One landlord expressed the view that if applicants were white and had a Brummie accent, they would not need to put them through the process. We can already see from the Home Office’s own study of how things might work the sort of impacts that are possible.
Furthermore, some of the landlords in the focus groups made it clear that they would not rent to potential tenants with limited—as opposed to permanent—leave to remain in the UK. A focus group of letting agents produced evidence that some landlords had instructed their agents not to let to non-EEA nationals or to any what they described as “foreigners”—probably the sort of people with foreign-sounding names whom the Prime Minister referenced in his speech to the Conservative party conference.
We are beginning to see, from the Home Office’s own evaluation, albeit limited and flawed, a picture of exactly how discrimination would operate. We have every reason to be concerned about the trajectory of policy. I urge the Government to think carefully before they put into legislation something that will create the traps that the Prime Minister himself identified to his colleagues at the Conservative party conference.
The Chair: Before I call the Minister, I remind the Committee that amendment 89 to clause 14 is grouped with the amendment that we are discussing and that there will be no opportunity for the shadow Minister to speak to it when we reach clause 14. He has the opportunity now.
Keir Starmer: Thank you, Mr Owen. I apologise for two things. First, when the provisional selection list was sent round, I did not spot the grouping of amendment 89. It is a protective clause, so I can see why it has been grouped in that way, although it could equally have been grouped under clause 14. Secondly, I should have dealt with amendment 89 more fully, because as I understand it we will vote on it in consideration of this clause.
The Chair: Sorry, technically, we will vote on amendment 89 when we reach consideration of clause 14, but you will not have the opportunity to speak to it then. We will simply take the vote, so please address it now.
Amendment 89 is intended to provide a court with the discretion as to whether it orders possession of a dwelling house on the grounds that the Secretary of State has issued a notice confirming that a person does not have a right to rent. The amendment would change “must” to “may”, therefore giving the court discretion based on the facts of the particular case before it. At the moment the court does not have discretion, so in a case with children involved, for example, who will lose their home as a result of the order that the court is about to make, the court does not have discretion not to evict the family. As drafted, that will operate as an obvious injustice.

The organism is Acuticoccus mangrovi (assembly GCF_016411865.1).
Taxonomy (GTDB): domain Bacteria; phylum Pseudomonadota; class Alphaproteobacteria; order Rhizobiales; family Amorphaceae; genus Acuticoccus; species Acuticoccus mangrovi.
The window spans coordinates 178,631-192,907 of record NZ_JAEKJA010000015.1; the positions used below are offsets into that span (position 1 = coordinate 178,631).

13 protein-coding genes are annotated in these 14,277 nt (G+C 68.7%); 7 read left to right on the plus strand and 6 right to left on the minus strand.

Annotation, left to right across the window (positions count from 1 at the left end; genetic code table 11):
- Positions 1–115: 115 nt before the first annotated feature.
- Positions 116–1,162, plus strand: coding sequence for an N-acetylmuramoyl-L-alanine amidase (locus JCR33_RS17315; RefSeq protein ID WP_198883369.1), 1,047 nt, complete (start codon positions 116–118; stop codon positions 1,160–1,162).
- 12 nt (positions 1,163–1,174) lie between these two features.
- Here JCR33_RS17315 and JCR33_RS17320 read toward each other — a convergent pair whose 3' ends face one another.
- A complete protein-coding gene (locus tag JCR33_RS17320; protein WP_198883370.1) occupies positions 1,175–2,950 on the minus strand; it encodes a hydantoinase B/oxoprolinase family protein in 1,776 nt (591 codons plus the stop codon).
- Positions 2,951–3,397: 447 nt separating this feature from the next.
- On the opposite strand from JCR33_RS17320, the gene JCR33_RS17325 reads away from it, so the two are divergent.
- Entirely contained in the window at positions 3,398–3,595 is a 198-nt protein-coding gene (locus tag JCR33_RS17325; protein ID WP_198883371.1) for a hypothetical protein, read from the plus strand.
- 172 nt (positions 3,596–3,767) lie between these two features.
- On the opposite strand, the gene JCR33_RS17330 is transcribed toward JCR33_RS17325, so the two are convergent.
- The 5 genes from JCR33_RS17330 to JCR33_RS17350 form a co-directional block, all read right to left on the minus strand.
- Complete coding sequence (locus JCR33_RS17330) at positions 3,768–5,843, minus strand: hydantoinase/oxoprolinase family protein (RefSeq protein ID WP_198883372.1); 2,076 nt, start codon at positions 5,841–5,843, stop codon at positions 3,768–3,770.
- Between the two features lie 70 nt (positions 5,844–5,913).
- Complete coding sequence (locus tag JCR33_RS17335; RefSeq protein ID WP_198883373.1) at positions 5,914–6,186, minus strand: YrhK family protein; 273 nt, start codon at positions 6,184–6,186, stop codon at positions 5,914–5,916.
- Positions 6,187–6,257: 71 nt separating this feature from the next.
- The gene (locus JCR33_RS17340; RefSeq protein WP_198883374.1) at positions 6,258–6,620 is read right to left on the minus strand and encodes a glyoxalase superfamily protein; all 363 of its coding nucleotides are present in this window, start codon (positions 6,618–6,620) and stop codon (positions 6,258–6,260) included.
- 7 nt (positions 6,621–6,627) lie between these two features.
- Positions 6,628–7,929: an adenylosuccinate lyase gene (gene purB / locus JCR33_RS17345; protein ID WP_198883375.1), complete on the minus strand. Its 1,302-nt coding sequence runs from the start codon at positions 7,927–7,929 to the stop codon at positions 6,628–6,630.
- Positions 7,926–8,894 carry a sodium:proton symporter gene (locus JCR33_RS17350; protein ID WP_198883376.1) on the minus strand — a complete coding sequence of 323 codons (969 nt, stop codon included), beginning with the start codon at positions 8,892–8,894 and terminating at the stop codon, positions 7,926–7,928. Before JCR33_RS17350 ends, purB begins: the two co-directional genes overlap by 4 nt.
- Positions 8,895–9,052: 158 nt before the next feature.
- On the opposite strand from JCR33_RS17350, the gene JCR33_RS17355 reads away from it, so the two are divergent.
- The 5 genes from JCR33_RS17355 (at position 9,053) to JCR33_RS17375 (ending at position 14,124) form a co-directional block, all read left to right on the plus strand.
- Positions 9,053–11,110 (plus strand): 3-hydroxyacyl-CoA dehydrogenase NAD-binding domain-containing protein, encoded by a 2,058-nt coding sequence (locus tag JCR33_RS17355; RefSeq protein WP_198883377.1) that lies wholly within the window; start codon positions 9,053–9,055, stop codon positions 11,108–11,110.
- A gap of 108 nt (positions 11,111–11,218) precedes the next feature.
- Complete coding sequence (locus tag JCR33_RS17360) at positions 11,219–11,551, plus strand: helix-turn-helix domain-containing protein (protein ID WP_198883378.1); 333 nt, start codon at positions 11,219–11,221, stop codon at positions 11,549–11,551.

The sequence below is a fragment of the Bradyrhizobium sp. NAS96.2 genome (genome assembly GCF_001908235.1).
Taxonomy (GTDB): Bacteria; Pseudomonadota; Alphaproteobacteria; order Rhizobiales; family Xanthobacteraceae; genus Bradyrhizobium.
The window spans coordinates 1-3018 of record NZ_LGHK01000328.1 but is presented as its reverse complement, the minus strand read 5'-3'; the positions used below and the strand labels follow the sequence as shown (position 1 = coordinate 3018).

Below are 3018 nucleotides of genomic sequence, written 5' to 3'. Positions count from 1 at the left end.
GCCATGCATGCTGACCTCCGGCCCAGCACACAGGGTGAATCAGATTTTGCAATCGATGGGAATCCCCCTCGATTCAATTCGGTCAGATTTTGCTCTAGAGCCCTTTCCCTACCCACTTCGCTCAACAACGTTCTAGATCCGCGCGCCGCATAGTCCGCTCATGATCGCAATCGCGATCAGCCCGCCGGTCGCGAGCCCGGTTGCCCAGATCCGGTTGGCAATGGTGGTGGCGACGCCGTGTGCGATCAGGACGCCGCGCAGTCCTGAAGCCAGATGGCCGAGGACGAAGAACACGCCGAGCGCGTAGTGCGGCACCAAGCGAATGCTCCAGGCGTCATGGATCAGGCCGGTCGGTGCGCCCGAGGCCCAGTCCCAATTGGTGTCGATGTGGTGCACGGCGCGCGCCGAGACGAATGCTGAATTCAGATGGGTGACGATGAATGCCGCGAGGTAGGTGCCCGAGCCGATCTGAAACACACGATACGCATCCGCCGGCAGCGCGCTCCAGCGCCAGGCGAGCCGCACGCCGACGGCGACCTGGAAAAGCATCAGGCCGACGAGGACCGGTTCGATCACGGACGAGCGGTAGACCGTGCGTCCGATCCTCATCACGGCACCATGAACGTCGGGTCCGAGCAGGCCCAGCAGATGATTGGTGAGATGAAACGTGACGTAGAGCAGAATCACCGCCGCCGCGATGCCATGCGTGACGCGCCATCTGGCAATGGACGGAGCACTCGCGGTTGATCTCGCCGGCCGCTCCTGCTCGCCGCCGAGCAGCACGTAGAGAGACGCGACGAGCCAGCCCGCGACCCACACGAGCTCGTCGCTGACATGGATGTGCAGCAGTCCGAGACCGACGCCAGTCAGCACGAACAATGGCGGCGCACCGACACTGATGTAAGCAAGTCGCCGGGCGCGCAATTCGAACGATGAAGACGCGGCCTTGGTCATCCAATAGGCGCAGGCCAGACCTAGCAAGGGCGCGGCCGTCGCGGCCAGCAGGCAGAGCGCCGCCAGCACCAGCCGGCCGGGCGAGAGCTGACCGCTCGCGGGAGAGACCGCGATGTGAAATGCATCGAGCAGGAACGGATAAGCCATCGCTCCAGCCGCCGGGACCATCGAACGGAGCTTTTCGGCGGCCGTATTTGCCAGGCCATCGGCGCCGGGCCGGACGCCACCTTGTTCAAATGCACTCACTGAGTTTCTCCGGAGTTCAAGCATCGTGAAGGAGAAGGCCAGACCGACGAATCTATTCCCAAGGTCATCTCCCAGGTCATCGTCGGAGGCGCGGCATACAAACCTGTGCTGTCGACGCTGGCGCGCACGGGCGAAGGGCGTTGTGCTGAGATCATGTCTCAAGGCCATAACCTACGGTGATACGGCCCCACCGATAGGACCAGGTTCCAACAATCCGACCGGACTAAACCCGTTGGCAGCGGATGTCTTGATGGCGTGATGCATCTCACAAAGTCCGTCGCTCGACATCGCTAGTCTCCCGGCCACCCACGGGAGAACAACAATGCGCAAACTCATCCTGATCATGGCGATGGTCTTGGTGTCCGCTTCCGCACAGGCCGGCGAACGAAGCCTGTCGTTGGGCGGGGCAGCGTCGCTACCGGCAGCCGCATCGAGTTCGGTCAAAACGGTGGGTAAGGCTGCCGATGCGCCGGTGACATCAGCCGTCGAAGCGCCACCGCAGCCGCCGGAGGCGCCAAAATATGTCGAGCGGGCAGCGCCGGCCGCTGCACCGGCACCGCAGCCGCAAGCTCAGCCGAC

Nearly always in eviction cases, it is sensible to give the court discretion to act in the right way on the facts before it. I can foresee a situation in which a family with children who might then fall to be assessed under the Children Act 1989—the children might even be taken into care—would be of deep concern to a court considering eviction proceedings. If a court knew that an order that it was about to make would lead to a family being split up and the children taken into care, it might well want to exercise discretion not to evict there and then. Amendment 89 would give the courts that discretion.
As drafted, eviction is mandatory—the court must evict, even families with children, whatever the impact on them or, frankly, on the local authority that might well have to pick up the duty and the tab. That is why amendment 89 is fundamentally important in the interests of justice.
James Brokenshire: I will respond to the specifics of the amendments in the group. The hon. and learned Gentleman and others have strayed more widely and I will comment later on some of their more general points, but first the specifics.
Amendment 71 would protect a landlord from potential prosecution where they have taken action to evict a tenant who is an illegal immigrant within two months of receiving a Home Office notice. There is a technical issue with the amendment, however, as it provides for that defence only when a landlord has taken eviction action under the additional routes provided in proposed new sections 33D and 33E of the Immigration Act 2014, inserted into that Act by clause 13. The amendment would provide no defence where a landlord is able and chooses to pursue eviction under existing routes. For example, a landlord may be able to pursue a no-fault eviction under section 21 of the Housing Act 1988 or use other grounds available under section 8 of that Act. In such circumstances, the proposed defences would not be available.
I underline that the focus of the Bill’s measures on landlords is on the minority of rogue landlords who repeatedly flout the law and are repeatedly found to be renting to illegal immigrants. It is possible that a landlord and tenant may avoid a need to take eviction action where they agree between themselves to bring the tenancy to an end or where the illegal immigrant decides to leave the property of their own volition.